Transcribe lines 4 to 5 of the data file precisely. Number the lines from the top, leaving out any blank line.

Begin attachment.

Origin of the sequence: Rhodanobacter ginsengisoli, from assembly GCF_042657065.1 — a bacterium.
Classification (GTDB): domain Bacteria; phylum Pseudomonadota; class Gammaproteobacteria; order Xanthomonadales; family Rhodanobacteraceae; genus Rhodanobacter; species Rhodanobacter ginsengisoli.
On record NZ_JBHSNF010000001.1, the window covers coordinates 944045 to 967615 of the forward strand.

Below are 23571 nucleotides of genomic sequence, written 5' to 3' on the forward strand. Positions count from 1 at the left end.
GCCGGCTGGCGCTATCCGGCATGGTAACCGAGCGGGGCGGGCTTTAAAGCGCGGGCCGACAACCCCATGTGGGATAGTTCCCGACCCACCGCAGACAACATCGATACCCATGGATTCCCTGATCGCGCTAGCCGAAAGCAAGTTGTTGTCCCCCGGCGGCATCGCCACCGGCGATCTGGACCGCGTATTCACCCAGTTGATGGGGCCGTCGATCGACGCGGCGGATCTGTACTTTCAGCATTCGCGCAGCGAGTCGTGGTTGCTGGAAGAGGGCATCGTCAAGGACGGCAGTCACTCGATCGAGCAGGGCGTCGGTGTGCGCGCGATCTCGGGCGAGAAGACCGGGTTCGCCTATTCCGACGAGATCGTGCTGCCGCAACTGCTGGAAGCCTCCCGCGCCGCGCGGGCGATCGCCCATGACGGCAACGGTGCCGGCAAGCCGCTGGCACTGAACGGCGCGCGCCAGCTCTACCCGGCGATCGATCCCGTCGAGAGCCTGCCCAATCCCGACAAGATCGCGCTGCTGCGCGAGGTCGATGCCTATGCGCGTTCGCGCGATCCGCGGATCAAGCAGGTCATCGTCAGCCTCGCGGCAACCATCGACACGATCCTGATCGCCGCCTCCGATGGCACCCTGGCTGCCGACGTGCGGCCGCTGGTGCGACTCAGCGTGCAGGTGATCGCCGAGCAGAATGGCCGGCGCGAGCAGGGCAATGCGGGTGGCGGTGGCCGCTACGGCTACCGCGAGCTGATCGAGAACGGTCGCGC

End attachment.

Below are 23571 nucleotides of genomic sequence, written 5' to 3' on the forward strand. Positions count from 1 at the left end.
GCCGGCTGGCGCTATCCGGCATGGTAACCGAGCGGGGCGGGCTTTAAAGCGCGGGCCGACAACCCCATGTGGGATAGTTCCCGACCCACCGCAGACAACATCGATACCCATGGATTCCCTGATCGCGCTAGCCGAAAGCAAGTTGTTGTCCCCCGGCGGCATCGCCACCGGCGATCTGGACCGCGTATTCACCCAGTTGATGGGGCCGTCGATCGACGCGGCGGATCTGTACTTTCAGCATTCGCGCAGCGAGTCGTGGTTGCTGGAAGAGGGCATCGTCAAGGACGGCAGTCACTCGATCGAGCAGGGCGTCGGTGTGCGCGCGATCTCGGGCGAGAAGACCGGGTTCGCCTATTCCGACGAGATCGTGCTGCCGCAACTGCTGGAAGCCTCCCGCGCCGCGCGGGCGATCGCCCATGACGGCAACGGTGCCGGCAAGCCGCTGGCACTGAACGGCGCGCGCCAGCTCTACCCGGCGATCGATCCCGTCGAGAGCCTGCCCAATCCCGACAAGATCGCGCTGCTGCGCGAGGTCGATGCCTATGCGCGTTCGCGCGATCCGCGGATCAAGCAGGTCATCGTCAGCCTCGCGGCAACCATCGACACGATCCTGATCGCCGCCTCCGATGGCACCCTGGCTGCCGACGTGCGGCCGCTGGTGCGACTCAGCGTGCAGGTGATCGCCGAGCAGAATGGCCGGCGCGAGCAGGGCAATGCGGGTGGCGGTGGCCGCTACGGCTACCGCGAGCTGATCGAGAACGGTCGCGC